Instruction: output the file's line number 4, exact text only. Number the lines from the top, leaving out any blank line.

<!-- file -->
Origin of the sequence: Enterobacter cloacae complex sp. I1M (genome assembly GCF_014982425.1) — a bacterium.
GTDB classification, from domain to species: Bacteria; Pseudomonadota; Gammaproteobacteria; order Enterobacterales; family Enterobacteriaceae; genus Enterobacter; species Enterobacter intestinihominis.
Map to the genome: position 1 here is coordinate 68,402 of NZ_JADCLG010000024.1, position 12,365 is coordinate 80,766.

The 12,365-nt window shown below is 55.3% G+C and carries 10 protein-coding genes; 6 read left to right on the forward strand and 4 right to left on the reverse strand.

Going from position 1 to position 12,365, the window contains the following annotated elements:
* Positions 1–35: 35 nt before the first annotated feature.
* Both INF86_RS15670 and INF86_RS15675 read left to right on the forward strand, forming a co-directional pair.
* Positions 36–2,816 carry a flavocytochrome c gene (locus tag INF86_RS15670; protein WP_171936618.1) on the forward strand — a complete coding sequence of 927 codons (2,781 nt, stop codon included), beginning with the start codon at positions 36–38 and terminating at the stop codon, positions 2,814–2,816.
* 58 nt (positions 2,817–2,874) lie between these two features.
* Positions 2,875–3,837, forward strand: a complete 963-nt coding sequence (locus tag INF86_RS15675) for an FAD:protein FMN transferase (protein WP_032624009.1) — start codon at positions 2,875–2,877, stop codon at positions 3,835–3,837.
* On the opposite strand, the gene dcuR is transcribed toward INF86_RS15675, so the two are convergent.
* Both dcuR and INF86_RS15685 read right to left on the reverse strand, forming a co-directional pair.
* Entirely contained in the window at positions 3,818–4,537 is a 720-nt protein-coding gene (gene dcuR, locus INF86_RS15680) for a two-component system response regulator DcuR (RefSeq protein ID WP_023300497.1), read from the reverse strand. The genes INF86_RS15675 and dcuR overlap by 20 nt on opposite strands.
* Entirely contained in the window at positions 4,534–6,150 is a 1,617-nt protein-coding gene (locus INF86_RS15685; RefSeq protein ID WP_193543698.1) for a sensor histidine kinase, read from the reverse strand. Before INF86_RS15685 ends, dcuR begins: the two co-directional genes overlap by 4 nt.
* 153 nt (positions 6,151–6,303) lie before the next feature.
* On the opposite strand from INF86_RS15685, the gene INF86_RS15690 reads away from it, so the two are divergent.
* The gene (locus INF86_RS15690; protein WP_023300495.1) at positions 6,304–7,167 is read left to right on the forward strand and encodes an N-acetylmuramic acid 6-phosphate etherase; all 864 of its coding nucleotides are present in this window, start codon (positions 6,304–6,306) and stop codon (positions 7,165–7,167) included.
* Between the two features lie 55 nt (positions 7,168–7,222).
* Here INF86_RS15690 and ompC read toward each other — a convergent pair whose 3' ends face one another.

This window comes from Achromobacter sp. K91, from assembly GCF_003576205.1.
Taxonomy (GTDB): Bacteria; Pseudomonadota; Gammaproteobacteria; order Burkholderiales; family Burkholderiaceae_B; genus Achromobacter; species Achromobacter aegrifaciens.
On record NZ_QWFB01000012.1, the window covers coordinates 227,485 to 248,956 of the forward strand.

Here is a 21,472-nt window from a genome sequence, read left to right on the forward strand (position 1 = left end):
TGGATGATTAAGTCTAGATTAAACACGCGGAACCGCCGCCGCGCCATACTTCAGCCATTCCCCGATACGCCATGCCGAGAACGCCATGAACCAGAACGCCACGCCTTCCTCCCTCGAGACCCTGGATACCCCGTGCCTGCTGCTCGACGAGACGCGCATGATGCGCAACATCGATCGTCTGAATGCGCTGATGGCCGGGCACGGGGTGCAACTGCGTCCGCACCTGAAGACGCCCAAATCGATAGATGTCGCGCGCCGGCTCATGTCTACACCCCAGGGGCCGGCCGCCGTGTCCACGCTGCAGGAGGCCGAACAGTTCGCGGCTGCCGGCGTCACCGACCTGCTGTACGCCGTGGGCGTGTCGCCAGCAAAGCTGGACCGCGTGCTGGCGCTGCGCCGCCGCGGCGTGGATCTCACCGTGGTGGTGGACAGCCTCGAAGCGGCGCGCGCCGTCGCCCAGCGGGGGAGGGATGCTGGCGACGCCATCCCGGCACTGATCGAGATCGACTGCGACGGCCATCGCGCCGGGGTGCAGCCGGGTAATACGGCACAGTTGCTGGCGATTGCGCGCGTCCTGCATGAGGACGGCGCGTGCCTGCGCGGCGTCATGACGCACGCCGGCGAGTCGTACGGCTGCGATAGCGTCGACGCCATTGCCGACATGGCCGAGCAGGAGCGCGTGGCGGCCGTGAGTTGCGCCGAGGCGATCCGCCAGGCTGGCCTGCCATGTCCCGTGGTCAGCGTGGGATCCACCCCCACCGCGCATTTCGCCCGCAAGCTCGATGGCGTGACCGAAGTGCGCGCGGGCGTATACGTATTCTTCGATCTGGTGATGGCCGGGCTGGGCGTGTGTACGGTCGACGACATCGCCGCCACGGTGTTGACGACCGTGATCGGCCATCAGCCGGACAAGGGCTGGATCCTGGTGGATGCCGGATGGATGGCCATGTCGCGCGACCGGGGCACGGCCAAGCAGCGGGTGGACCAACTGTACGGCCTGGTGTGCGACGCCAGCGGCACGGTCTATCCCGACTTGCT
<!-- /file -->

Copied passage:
The 12,365-nt window shown below is 55.3% G+C and carries 10 protein-coding genes; 6 read left to right on the forward strand and 4 right to left on the reverse strand.